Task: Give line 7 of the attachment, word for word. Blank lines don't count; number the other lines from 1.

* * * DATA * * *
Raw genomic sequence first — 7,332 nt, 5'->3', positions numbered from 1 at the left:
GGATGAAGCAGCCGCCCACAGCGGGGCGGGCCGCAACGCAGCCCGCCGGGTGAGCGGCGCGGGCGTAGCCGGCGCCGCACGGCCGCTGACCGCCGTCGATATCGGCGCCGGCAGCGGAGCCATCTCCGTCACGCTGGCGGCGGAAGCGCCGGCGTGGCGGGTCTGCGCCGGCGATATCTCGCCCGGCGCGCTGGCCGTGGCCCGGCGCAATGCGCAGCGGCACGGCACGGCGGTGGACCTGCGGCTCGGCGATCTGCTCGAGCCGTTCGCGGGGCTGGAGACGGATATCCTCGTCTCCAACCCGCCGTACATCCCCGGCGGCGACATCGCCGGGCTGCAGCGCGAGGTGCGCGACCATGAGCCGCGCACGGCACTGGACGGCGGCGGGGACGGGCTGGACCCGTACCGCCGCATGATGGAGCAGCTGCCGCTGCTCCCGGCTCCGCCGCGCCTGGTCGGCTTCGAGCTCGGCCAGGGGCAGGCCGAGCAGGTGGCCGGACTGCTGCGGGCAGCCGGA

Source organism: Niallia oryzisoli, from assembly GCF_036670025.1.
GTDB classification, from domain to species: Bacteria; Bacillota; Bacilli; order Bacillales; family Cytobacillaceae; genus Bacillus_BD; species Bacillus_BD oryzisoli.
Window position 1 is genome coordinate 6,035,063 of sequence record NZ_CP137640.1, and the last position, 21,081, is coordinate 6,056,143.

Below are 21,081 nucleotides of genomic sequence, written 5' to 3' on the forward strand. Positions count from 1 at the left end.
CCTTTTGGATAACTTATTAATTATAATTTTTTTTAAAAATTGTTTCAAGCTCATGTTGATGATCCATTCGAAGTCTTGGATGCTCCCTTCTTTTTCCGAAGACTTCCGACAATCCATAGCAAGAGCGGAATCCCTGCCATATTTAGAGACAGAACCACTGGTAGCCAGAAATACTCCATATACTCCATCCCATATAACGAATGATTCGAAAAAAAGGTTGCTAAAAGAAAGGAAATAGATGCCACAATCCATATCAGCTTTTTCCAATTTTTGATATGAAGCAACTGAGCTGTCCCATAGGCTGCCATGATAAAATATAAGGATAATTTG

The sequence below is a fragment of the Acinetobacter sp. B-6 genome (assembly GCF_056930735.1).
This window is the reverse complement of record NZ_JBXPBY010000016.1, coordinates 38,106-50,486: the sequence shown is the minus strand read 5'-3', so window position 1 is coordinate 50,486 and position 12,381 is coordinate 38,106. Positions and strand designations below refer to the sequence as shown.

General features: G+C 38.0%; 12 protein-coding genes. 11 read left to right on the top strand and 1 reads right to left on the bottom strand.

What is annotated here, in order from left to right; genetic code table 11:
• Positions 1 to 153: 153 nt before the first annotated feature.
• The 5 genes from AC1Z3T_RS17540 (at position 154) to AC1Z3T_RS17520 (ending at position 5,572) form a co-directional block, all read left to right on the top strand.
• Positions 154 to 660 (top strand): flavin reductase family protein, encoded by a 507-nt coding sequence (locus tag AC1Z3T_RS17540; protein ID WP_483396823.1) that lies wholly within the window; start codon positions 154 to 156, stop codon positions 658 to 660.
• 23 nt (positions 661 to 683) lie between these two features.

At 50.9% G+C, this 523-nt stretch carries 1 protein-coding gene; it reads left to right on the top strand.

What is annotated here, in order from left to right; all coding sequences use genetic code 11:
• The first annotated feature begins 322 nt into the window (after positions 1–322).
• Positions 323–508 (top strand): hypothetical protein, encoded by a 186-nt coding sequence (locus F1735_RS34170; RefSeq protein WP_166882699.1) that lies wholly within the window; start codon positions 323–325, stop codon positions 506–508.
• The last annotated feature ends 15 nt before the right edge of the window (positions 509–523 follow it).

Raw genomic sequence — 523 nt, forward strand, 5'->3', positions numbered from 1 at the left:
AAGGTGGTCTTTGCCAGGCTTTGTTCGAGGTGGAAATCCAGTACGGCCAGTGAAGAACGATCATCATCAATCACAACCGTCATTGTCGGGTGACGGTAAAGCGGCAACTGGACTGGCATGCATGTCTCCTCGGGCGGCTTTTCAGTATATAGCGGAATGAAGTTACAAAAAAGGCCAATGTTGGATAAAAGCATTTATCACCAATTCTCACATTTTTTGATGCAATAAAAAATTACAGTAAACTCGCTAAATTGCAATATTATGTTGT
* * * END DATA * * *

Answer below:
CCTTTTGGATAACTTATTAATTATAATTTTTTTTAAAAATTGTTTCAAGCTCATGTTGATGATCCATTCGAAGTCTTGGATGCTCCCTTCTTTTTCCGAAGACTTCCGACAATCCATAGCAAGAGCGGAATCCCTGCCATATTTAGAGACAGAACCACTGGTAGCCAGAAATACTCCATATACTCCATCCCATATAACGAATGATTCGAAAAAAAGGTTGCTAAAAGAAAGGAAATAGATGCCACAATCCATATCAGCTTTTTCCAATTTTTGATATGAAGCAACTGAGCTGTCCCATAGGCTGCCATGATAAAATATAAGGATAATTTG